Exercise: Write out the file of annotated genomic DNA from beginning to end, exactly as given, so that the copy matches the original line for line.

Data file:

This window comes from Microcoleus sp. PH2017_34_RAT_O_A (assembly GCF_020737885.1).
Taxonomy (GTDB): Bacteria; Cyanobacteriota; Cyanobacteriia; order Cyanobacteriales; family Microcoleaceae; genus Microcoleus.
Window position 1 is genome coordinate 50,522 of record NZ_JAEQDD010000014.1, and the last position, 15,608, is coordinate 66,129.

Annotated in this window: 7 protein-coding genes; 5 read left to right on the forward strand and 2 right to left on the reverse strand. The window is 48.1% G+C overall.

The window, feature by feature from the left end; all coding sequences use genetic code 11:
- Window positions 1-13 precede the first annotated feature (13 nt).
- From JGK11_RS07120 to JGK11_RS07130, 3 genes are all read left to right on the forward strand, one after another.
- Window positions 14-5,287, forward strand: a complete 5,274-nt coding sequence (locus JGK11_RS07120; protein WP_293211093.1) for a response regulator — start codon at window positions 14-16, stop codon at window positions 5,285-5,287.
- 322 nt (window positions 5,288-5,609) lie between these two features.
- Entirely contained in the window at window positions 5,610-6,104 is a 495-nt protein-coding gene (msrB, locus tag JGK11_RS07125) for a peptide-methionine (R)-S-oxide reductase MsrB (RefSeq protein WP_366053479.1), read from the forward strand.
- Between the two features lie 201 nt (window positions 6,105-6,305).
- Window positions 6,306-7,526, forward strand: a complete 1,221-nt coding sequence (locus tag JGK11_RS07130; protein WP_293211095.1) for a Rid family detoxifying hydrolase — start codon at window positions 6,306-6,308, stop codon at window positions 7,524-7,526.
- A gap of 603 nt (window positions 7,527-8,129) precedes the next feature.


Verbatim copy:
This window comes from Microcoleus sp. PH2017_34_RAT_O_A (assembly GCF_020737885.1).
Taxonomy (GTDB): Bacteria; Cyanobacteriota; Cyanobacteriia; order Cyanobacteriales; family Microcoleaceae; genus Microcoleus.
Window position 1 is genome coordinate 50,522 of record NZ_JAEQDD010000014.1, and the last position, 15,608, is coordinate 66,129.

Annotated in this window: 7 protein-coding genes; 5 read left to right on the forward strand and 2 right to left on the reverse strand. The window is 48.1% G+C overall.

The window, feature by feature from the left end; all coding sequences use genetic code 11:
- Window positions 1-13 precede the first annotated feature (13 nt).
- From JGK11_RS07120 to JGK11_RS07130, 3 genes are all read left to right on the forward strand, one after another.
- Window positions 14-5,287, forward strand: a complete 5,274-nt coding sequence (locus JGK11_RS07120; protein WP_293211093.1) for a response regulator — start codon at window positions 14-16, stop codon at window positions 5,285-5,287.
- 322 nt (window positions 5,288-5,609) lie between these two features.
- Entirely contained in the window at window positions 5,610-6,104 is a 495-nt protein-coding gene (msrB, locus tag JGK11_RS07125) for a peptide-methionine (R)-S-oxide reductase MsrB (RefSeq protein WP_366053479.1), read from the forward strand.
- Between the two features lie 201 nt (window positions 6,105-6,305).
- Window positions 6,306-7,526, forward strand: a complete 1,221-nt coding sequence (locus tag JGK11_RS07130; protein WP_293211095.1) for a Rid family detoxifying hydrolase — start codon at window positions 6,306-6,308, stop codon at window positions 7,524-7,526.
- A gap of 603 nt (window positions 7,527-8,129) precedes the next feature.